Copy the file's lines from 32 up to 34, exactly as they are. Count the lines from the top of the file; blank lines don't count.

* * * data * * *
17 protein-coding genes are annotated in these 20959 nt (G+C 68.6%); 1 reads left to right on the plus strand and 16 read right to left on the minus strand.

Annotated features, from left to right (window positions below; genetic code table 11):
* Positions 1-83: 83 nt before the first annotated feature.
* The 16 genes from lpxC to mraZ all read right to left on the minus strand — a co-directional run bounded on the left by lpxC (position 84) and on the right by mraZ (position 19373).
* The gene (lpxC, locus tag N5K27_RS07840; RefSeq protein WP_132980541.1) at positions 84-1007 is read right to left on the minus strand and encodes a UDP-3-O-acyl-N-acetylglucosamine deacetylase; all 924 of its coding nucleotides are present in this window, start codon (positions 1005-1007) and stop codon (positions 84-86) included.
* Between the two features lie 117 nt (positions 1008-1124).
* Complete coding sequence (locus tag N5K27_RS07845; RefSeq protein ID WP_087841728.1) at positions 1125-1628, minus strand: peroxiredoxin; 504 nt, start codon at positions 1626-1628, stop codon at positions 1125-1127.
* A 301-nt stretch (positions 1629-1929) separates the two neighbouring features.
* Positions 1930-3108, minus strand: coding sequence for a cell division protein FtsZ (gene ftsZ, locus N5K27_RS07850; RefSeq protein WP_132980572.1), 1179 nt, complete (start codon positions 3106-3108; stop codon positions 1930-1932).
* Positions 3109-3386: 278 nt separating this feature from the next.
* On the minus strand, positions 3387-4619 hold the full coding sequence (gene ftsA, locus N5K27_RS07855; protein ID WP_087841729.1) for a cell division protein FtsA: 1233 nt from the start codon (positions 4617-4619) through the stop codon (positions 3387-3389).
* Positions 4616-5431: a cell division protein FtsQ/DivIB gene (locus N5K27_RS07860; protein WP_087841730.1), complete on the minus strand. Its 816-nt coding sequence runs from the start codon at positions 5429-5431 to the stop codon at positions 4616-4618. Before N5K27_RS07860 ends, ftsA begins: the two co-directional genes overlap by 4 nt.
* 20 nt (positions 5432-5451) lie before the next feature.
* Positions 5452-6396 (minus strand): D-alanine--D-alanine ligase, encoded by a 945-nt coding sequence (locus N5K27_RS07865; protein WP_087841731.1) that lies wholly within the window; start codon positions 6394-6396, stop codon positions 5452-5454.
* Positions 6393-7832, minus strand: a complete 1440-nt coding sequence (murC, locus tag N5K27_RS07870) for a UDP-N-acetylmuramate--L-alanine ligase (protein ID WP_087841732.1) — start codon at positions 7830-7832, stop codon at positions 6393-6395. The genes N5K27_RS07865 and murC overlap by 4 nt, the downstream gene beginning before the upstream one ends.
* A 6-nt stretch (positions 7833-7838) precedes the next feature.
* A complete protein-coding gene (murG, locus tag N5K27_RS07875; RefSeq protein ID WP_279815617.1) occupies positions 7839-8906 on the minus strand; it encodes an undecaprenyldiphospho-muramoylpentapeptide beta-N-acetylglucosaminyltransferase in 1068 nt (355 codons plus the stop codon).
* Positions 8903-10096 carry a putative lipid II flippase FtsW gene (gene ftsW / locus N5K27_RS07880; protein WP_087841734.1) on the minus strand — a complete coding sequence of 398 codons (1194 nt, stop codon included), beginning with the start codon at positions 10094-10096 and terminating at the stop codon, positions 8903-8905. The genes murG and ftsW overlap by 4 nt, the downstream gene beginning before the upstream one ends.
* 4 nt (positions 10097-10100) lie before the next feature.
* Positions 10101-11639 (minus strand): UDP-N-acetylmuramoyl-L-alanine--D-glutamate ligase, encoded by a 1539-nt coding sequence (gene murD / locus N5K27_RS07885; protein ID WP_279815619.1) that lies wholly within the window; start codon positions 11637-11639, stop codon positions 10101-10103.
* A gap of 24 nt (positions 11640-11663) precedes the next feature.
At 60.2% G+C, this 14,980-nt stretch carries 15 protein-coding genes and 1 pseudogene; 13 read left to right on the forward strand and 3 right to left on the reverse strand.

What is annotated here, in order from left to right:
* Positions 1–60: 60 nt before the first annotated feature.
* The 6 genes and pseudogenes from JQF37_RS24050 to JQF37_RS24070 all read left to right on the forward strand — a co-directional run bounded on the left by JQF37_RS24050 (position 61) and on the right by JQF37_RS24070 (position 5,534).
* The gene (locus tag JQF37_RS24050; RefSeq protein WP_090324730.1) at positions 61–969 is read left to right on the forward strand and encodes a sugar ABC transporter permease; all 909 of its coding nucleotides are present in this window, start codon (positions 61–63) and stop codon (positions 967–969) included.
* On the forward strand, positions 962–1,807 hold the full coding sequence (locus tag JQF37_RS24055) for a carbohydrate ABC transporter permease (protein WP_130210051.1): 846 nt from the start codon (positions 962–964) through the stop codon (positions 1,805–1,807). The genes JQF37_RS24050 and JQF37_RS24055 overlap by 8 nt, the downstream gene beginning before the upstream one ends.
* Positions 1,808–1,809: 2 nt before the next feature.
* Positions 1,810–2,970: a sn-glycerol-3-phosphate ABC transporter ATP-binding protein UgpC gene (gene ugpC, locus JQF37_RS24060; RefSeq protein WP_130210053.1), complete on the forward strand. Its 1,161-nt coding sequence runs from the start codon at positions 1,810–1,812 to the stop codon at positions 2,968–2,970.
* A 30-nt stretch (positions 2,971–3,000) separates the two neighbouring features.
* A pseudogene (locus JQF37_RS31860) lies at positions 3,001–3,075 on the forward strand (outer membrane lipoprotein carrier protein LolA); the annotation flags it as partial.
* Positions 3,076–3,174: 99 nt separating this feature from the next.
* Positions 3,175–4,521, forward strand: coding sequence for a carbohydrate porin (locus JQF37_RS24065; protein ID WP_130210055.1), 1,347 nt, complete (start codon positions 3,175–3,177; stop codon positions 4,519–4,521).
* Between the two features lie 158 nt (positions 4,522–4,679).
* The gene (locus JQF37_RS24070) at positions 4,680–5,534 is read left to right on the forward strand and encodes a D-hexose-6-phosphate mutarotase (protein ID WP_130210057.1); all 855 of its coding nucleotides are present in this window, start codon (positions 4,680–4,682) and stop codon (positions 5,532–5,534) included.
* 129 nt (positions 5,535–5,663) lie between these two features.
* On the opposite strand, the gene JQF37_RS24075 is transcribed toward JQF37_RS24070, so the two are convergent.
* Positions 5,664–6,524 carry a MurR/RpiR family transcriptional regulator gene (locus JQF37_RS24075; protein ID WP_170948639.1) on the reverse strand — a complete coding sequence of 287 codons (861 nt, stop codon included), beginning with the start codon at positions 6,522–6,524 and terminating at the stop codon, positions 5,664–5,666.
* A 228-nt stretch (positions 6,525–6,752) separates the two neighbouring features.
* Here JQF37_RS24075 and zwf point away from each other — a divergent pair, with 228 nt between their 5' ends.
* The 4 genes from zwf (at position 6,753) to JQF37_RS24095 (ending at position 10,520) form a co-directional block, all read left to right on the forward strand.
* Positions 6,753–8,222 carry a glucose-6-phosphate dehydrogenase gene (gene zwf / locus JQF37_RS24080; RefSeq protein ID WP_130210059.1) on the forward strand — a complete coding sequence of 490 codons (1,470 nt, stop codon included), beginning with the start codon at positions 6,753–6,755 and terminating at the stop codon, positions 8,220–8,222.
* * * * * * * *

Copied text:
* Positions 3,076–3,174: 99 nt separating this feature from the next.
* Positions 3,175–4,521, forward strand: coding sequence for a carbohydrate porin (locus JQF37_RS24065; protein ID WP_130210055.1), 1,347 nt, complete (start codon positions 3,175–3,177; stop codon positions 4,519–4,521).
* Between the two features lie 158 nt (positions 4,522–4,679).